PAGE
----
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Home Health Care Industry continues to Flourish amid 2020 Chaos

Home Health Care

The home healthcare industry has continued to grow in popularity, as hospitals and nursing homes see a decline. With this rise in popularity comes a rise in risks— it’s important to make sure you are protecting your business and your home healthcare employees from potential threats. Central Insurance Agency is prepared to provide you with a custom insurance solution to fit your needs.

For the first time in decades, U.S. health care spending may have actually decreased in 2020, new data suggests.

Several factors likely contributed to the potential decrease, according to nonprofit research and consulting firm Altarum, which released a preliminary analysis of last year’s national health spending on Tuesday. Such factors include year-over-year declines in hospital and nursing home care, along with an increase in home health care.

“[Spending] on prescription drugs and home health care actually increased for the year, the latter likely related to individuals selecting home care rather than nursing homes to avoid exposure,” the Altarum analysis reads.

“This is the first time we’ve actually seen negative growth, or a decrease in spending, using this preliminary data,” Corey Rhyan, a senior analyst with Altarum, told Home Health Care News. “It’s a significant finding, though, it’s very dependent on how some of the underlying data is going to play out.”

Similarly, spending on physician and clinical services was down 4.3% on a year-over-year basis.

Largely due to the COVID-19 virus and widespread efforts to keep vulnerable populations out of congregate settings, spending on nursing home care decreased by 2.5% in 2020 compared to 2019, according to Altarum. Meanwhile, spending on home health care jumped by an estimated 2%.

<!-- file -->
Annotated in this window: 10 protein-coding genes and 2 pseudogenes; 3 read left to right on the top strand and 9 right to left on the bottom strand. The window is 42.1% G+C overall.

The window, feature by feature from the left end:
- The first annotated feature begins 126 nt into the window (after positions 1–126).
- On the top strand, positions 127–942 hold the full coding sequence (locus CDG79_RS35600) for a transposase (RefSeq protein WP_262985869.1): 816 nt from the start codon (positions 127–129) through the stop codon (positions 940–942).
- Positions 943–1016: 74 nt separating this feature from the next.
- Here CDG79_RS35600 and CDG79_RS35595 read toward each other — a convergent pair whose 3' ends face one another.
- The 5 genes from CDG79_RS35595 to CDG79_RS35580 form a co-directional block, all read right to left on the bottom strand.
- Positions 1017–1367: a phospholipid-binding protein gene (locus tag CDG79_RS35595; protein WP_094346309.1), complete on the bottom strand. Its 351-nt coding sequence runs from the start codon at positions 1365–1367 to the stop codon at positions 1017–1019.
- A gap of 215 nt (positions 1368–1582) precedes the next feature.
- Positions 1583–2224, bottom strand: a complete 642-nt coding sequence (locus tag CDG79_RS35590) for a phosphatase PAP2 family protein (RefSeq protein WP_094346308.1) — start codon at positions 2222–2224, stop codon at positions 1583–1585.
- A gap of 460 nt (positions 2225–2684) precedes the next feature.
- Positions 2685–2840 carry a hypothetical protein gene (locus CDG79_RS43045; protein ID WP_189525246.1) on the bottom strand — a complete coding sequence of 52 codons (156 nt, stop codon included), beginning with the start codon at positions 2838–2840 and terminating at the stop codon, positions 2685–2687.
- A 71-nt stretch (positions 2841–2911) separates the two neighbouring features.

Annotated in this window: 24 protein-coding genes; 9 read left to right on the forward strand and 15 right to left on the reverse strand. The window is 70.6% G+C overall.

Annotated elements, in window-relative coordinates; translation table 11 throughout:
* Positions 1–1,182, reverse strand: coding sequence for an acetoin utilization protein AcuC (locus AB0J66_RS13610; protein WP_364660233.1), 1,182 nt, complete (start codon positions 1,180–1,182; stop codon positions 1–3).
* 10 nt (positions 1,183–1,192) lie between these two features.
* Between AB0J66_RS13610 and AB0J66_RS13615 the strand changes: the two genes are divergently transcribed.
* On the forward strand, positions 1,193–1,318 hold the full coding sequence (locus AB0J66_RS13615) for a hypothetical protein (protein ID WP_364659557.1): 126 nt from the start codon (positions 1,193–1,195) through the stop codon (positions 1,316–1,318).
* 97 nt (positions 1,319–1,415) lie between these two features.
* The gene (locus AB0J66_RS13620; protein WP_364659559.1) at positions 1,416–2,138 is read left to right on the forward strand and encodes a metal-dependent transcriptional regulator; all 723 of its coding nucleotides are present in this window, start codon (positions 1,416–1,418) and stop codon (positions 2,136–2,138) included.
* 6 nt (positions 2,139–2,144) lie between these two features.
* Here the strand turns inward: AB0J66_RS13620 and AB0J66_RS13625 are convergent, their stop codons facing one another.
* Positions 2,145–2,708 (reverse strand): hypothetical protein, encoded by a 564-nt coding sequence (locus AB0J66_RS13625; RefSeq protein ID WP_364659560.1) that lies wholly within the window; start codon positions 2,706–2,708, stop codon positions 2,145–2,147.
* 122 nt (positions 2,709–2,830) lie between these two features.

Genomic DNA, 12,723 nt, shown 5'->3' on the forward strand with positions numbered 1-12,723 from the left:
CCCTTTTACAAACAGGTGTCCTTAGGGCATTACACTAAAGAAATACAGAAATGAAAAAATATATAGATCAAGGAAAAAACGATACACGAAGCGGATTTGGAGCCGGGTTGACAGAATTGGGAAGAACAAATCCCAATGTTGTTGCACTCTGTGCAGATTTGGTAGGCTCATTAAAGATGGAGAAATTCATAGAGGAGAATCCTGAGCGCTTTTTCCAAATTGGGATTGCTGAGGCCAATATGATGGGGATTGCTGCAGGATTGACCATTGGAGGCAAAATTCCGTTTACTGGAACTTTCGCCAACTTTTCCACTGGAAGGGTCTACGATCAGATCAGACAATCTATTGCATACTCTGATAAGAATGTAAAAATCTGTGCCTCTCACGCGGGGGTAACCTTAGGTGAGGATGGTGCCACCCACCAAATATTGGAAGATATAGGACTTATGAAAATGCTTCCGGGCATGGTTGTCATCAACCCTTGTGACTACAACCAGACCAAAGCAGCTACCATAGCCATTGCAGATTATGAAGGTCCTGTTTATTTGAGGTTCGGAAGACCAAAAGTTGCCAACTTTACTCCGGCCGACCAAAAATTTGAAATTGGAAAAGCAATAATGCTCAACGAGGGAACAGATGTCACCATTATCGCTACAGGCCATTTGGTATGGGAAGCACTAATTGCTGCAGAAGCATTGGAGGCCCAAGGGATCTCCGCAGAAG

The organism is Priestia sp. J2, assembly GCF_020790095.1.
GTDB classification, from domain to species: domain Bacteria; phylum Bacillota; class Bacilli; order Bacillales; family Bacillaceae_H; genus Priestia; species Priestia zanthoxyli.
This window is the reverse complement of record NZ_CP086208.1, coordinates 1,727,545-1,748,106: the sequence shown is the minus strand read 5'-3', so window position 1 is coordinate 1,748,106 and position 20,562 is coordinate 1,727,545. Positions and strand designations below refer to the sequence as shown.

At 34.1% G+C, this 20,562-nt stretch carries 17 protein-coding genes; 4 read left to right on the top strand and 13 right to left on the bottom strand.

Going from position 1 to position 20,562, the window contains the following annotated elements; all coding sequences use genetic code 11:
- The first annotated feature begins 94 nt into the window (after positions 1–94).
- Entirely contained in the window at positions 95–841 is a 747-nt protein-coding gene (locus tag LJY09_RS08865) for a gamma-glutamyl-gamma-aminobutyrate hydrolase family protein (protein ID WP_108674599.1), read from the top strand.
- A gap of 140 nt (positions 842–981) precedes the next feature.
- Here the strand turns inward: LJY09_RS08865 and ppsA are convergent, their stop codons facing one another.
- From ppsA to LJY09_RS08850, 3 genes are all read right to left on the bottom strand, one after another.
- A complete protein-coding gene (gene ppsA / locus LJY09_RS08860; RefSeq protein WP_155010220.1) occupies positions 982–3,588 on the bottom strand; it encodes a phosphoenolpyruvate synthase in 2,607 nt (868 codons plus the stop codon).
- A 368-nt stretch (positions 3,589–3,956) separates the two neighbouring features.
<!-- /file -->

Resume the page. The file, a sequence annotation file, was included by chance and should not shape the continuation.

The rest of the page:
While that statistic reflects the important role that home health providers have played since last spring, it’s not entirely surprising. The “shift to home” has been happening in a gradual manner of the past several years, Amedisys Inc. (Nasdaq: AMED) CEO and President Paul Kusserow told HHCN.

“While the pandemic certainly accelerated the transition away from facilities to home care, the transition has been underway for some time,” Kusserow said. “Care in the home is the most economical for all payers. It’s where patients want to receive their care — and it has proven, quality outcomes.”

With roughly 21,000 employees and 415 care centers across the U.S., Baton Rouge, Louisiana-based Amedisys is one of the largest home health and hospice companies in the country.

Moving forward, spending on home health care is also likely to increase due to the possible evolution of the home health benefit itself.

Today, home health care is often seen as a post-acute care service, even though just one-third of patients actually go to home health care following an institutional stay. In the future, policymakers may seek to make the benefit more all-encompassing and flexible.

The Partnership for Quality Home Healthcare (PQHH) has been working diligently to make that happen, executive director Joanne Cunningham told HHCN.

“We’re actually exploring this from a policy standpoint — maximizing the home health benefit so all Medicare beneficiaries have access to the services they need,” she said.

The government’s investment in home health care may also rise as a further cost-saving necessity.

“I think COVID has shown us the vulnerabilities of some of the institutional care settings and taught us valuable lessons about how we, as a country, do a better job managing care,” she said.

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